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[139] technical subterfuges. He wished to perpetuate, not to destroy. He gave no countenance to a doctrine, an “innovation” which “would be fatal to the Federal Government, fatal to the Union, and fatal to the hopes of liberty and humanity, and present a catastrophe at which all ought to shudder.”

Mr. Webster and Mr. Adams, too, have been invoked to support the heresy. What desecration! If their spirits had been permitted to revisit the Senate Chamber, so often the theatre of their fame and glory, and to have heard the invocation, can you not imagine the sternness and indignation with which they would instantly have rebuked so unfounded an imputation on their wisdom and patriotism — Webster the advocate or the apologist of secession? His speech already referred to, of January, 1830, in almost every line of it, denounces the doctrine. Which of you has failed to read that speech, and to be convinced? It will remain forever a crushing answer to the heresy. And as it has ever since been, so it will ever continue to be, the brightest gem in the patriotic literature of the age.

Secession — peaceable, constitutional secession — asserted even in the Senate Chamber on the authority of Daniel Webster! Hear what he thought of it. In 1850, as in 1830, the country was threatened with destruction. The error again ventured to show itself. Its disciples once more rallied to its support. Do you remember his 7th of March speech? Let me recall a part of its lofty eloquence and its more lofty patriotism:

I hear, with pain and anguish and distress, the word secession, especially when it falls from the lips of those who are eminently patriotic, and known to the country and known all over the world for their political services. Secession! Peaceable secession! Sir, your eyes and mine are never destined to see that miracle. The dismemberment of this vast country without convulsion! The breaking up of the fountains of the great deep without ruffling its surface! Who is so foolish, I beg everybody's pardon, as to expect to see any such thing? Sir, he who sees these States, now revolving in harmony around a common centre, and expects to see them quit their places and fly off without convulsion, may look the next hour to see the heavenly bodies rush from their spheres and jostle against each other in the realms of space, without producing the crush of the universe.

There can be no such thing as a peaceable secession. Peaceable secession is an utter impossibility. Is the great Constitution under which we live here — covering this whole country — is it to be thawed and melted away by secession as the snows on the mountain melt under the influence of a vernal sun — disappear almost unobserved and die off? No, sir! no, sir! I will not state what might produce the disruption of the States; but, sir, I see it as plainly as I see the sun in heaven — I see that disruption must produce such a war as I will not describe, in its twofold characters.

Peaceable secession! peaceable secession! The concurrent agreement of all the members of this great Republic to separate! A voluntary separation with alimony on one side and on the other! Why, what would be the result? Where is the line to be drawn? What States are to secede? What is to remain American? What am I to be?--an American no longer? Where is the flag of the Republic to remain? Where is the eagle still to tower? or is he to cower, and shrink and fall to the ground?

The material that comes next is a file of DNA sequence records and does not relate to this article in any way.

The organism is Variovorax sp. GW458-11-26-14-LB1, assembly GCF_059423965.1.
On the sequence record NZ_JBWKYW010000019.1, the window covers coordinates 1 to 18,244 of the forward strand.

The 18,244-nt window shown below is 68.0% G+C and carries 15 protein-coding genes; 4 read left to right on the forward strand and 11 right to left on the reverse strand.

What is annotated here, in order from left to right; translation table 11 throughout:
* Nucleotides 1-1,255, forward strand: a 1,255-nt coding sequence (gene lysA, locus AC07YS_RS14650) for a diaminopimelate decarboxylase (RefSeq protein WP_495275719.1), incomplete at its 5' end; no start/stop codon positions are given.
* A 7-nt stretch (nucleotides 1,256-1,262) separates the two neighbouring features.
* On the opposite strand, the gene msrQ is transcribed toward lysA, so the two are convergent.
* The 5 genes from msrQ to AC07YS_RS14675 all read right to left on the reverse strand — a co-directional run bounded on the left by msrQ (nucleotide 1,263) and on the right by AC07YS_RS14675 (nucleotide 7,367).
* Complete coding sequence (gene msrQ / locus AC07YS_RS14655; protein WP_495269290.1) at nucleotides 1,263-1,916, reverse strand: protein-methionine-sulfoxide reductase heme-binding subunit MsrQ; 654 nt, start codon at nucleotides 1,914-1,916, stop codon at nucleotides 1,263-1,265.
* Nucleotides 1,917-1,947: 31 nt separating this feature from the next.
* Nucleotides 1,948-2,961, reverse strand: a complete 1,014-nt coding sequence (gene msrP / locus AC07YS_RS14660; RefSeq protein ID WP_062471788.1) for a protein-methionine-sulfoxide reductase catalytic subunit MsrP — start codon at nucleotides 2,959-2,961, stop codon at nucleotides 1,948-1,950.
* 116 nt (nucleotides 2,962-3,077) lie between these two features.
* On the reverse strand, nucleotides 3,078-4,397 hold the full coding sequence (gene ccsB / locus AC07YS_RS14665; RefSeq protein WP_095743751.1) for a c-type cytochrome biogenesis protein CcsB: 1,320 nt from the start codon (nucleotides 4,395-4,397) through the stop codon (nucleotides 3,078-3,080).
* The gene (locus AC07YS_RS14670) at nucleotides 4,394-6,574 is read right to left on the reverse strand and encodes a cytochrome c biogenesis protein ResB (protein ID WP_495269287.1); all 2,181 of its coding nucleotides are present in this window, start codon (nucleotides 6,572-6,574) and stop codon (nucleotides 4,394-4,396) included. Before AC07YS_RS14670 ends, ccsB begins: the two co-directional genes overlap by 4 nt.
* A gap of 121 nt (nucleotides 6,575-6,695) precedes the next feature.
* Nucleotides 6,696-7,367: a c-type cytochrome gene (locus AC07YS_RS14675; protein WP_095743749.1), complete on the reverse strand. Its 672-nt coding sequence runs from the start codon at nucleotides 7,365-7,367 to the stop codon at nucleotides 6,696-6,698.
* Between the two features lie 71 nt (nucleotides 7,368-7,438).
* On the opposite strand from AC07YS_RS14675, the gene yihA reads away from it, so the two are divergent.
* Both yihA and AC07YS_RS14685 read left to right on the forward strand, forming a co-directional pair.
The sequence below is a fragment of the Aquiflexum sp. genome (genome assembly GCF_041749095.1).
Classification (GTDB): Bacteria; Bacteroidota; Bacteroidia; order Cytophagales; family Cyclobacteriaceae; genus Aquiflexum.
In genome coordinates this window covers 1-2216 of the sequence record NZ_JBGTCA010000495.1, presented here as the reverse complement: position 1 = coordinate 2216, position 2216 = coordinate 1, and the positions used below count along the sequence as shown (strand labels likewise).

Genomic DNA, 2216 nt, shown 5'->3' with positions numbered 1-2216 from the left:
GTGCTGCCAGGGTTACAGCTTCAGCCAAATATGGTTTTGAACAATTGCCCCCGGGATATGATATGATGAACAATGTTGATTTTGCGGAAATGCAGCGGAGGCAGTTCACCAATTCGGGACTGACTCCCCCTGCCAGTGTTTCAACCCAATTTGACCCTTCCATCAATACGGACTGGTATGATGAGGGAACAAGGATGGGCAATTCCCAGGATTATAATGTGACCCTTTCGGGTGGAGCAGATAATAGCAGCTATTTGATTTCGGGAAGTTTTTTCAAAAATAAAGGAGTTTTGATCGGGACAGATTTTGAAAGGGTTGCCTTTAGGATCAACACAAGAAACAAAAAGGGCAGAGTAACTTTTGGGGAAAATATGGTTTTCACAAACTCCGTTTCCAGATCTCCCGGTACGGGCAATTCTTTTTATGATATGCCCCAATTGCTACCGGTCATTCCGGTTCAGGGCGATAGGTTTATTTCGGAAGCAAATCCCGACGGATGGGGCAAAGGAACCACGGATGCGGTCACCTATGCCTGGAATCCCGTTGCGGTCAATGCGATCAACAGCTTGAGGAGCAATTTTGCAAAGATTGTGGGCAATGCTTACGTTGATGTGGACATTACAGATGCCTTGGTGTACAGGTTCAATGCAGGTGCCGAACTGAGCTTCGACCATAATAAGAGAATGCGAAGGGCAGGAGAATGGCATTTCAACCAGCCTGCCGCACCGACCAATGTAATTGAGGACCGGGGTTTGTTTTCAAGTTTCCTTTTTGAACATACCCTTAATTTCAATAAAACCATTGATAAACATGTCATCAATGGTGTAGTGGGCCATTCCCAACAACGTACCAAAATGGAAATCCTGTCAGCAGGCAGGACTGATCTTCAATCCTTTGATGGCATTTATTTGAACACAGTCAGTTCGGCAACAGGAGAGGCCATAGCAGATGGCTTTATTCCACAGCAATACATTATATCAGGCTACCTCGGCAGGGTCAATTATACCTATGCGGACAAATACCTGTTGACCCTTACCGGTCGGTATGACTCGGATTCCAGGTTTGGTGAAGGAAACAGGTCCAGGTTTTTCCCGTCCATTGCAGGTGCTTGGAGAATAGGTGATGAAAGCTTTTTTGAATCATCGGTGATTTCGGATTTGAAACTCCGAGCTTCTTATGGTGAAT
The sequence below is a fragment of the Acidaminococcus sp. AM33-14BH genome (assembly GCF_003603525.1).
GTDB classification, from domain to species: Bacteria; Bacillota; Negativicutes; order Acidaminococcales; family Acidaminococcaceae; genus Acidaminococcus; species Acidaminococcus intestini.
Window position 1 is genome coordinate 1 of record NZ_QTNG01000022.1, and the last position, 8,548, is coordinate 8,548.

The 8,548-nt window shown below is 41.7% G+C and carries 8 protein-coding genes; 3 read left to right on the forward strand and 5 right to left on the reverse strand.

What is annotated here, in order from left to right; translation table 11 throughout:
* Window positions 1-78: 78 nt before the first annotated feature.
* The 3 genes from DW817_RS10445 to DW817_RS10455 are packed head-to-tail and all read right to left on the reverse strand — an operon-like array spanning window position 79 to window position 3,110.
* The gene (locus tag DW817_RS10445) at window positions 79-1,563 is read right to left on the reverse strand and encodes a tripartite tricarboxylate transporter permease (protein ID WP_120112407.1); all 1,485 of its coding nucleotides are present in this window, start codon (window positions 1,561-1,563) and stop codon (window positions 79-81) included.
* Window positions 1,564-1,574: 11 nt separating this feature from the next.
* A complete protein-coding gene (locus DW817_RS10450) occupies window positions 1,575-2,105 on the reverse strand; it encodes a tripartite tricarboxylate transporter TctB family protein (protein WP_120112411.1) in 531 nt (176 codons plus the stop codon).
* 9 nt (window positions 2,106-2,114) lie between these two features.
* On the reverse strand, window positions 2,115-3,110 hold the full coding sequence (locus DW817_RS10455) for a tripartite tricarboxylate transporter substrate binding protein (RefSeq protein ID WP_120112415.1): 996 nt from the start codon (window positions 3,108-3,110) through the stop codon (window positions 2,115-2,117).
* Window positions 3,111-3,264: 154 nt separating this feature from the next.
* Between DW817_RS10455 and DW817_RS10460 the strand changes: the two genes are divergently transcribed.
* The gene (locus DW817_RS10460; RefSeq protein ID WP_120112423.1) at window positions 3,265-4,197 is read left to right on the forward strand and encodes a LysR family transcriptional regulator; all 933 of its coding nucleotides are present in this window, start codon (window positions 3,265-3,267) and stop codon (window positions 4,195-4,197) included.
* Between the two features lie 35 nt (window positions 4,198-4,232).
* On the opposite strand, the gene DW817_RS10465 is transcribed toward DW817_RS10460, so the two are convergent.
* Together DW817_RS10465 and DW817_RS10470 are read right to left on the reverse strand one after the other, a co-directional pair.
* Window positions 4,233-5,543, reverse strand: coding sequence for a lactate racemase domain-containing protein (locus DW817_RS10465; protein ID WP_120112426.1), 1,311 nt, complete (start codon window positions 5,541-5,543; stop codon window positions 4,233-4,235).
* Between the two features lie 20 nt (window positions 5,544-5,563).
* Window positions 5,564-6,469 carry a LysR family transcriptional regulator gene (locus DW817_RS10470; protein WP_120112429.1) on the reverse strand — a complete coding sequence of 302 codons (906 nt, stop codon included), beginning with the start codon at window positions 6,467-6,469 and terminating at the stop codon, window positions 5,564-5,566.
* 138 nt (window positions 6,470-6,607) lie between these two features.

Why, sir, our ancestors — our fathers and our grandfathers — those of them that are yet living among us with prolonged lives, would rebuke and reproach us; and our children and our grandchildren would cry out shame upon us! if we, of this generation, should dishonor these ensigns of the power of the Government and the harmony of the Union which is every day felt among us with so much joy and gratitude. What is to become of the army? What is to become of the navy? What is to become of the public lands? How is each of the thirty States to defend itself? I know, although the idea has not been stated distinctly, there is to be a Southern Confederacy.

I do not mean, when I allude to this statement, that any one seriously contemplates such a state of things. I do not mean that it is true, but I have heard it suggested elsewhere, that that idea has originated in a design to separate. I am sorry, sir, that it has ever been thought of, talked of, or dreamed of, in the wildest flights of human imagination. But the idea must be of a separation including the Slave States upon one side, and the Free States on the other.

Sir, there is not — I may express myself too strongly perhaps — but some things, some moral things, are almost as impossible as other natural or physical things; and I hold the idea of a separation of these States--those that are free to form one Government, and those that are slaveholding to form another, as a moral impossibility. We could not separate the States by any such line if we were to draw it. We could not sit down here to-day and draw a line of separation that would satisfy any five men in the country.

There are natural causes that would keep and tie us together, and there are social and domestic relations which we could not break, if we would, and which we should not break, if we could. Sir, nobody can look over the face of this country at the present moment — nobody can see where its population is most dense and growing — without being ready to admit, and compelled to admit, that ere long America will be in the valley of the Mississippi.

Well, now, sir, I beg to inquire what the wildest enthusiast has to say on the possibility of cutting off that river, and leaving Free States

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